So Apollo and his assault team must intercept the Cylons before they gain control of the two stations that will allow them to vent the crew into space. Meanwhile, Roslin is unlocked so as to not be shot "like a rat in a cage," and she along with Billy, Dee, and Cpl. Venner, try to avoid being shot by the Cylons. The hunting and running through the corridors is an entertaining exercise in style, featuring a lot of visible flashlight beams cutting through the darkness, a percussive score by Bear McCreary, and the tiring overuse of the word "frak." The episode even goes so far as to make official the term "motherfrakker," which I admit I laughed at, because the notion strikes me as a weird tug-of-war between vulgar and nerdy.
The one who utters "motherfrakker" is Cally, in the subplot on Kobol. The word snaps a distraught Tyrol back into reality, and the two make their way back to the unit with the medkit. Adding insult to injury, they find that they're too late and that their wounded man is going to die. This only drives home the point of how war can make a mockery of soldiers' hopes and efforts. A healthy man was killed on what now turns out to be a completely meaningless mission, because the wounded man is beyond saving anyway. This leads to the show's most poignant scene, in which Tyrol injects his wounded man with an overdose of morphine (or "morpha," as the episode calls it) to ease his suffering into death. This is not an original idea (I think Saving Private Ryan was the last time I saw it), but the story is sincere and earnest about it, and it works well as a somber demonstration of infantry camaraderie.
The second most poignant scene is where Starbuck and Helo end up at Starbuck's old apartment on Caprica (small world, that), which once was her father's. It's a scene that manages characterization without insisting upon it (her apartment is filled with paintings she made; she finds a box of cigars), and conveys the loss of society without making it the focus of the scene. Kara notes that she fights not to get back what was lost in the Cylon attack, but because she wouldn't know what else to do regardless. The setting evokes loss simply because of the absence of all other people from this shattered city. All of society seems to be a ghost town, with Kara and Karl wandering helplessly through it. Kara turns on a battery-operated music device and the two just sit for a moment and listen. I must say, I really like the musical sensibilities of this series, which finds the right emotional notes but uses pieces that are dialed down into something evocative rather than overt.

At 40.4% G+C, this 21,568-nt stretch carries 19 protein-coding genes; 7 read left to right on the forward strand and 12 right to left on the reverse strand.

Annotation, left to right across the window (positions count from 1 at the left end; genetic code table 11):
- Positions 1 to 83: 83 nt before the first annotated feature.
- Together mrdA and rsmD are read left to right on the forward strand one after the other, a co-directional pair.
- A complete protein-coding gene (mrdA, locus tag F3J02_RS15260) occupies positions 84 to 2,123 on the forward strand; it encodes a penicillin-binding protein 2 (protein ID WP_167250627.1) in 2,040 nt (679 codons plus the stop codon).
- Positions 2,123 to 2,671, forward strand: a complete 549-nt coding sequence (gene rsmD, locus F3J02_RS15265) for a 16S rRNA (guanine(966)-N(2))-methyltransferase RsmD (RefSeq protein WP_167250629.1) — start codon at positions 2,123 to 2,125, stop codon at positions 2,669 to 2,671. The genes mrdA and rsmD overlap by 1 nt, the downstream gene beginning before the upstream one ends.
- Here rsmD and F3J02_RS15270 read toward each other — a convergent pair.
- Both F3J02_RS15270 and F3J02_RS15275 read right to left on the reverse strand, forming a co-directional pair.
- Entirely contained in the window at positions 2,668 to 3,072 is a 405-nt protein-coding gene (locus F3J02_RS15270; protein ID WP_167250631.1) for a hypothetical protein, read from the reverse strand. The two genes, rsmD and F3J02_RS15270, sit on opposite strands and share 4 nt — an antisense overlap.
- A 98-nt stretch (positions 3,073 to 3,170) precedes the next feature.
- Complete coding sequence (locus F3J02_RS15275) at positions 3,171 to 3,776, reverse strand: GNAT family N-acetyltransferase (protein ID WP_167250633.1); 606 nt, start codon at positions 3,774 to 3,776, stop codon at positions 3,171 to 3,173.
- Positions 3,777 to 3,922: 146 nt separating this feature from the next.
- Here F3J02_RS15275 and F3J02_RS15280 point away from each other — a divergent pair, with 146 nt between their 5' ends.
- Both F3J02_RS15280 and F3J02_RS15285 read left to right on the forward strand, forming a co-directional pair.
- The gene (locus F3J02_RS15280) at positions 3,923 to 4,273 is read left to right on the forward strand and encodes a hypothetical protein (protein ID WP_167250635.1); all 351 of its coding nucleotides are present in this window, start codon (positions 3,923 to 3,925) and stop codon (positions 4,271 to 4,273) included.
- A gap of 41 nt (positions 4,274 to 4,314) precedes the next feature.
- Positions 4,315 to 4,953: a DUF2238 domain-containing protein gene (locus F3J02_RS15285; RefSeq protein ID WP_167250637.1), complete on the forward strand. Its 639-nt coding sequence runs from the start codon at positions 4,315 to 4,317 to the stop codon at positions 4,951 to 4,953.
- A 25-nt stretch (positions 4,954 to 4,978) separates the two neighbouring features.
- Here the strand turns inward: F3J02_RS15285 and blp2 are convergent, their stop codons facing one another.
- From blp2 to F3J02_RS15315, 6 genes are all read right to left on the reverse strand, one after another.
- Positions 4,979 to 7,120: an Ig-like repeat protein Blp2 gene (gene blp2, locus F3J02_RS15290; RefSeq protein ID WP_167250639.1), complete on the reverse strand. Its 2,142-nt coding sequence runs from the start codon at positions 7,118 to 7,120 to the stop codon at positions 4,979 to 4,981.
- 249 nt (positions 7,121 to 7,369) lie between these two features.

Intriguing music can also be found in Baltar's dream sequence on Kobol, where he dreams that Adama drowns his baby. The sequence is foreboding, although it remains to be seen exactly what it means, since we still don't know where this baby will come from, or if it's actually a symbol for Sharon's baby (who, by the way, is nowhere to be seen in the episode). In terms of baby-killing, I guess payback's a bitch: Six killed a baby in the miniseries, and now Adama kills her baby in Baltar's nightmare. It seems the writers on this series have no qualms tackling infanticide. Hopefully by midseason they will hold a gun to a puppy's head and follow through on it. (Joking.)
Naturally, by the end of "Valley of Darkness," the Cylon invasion threat is quashed and the crisis is over. But solving one problem only reveals the many problems still lying beneath: Adama's life still hangs in the balance. Roslin is still in jail. There is no working government. The characters on Kobol and Caprica are still stranded. Lee is still at bitter odds with Tigh, and reminds Tigh that the ship belongs to his father.
It is indeed Adama's ship. Tigh doesn't dispute that for a moment. When Adama wakes up, what will happen then?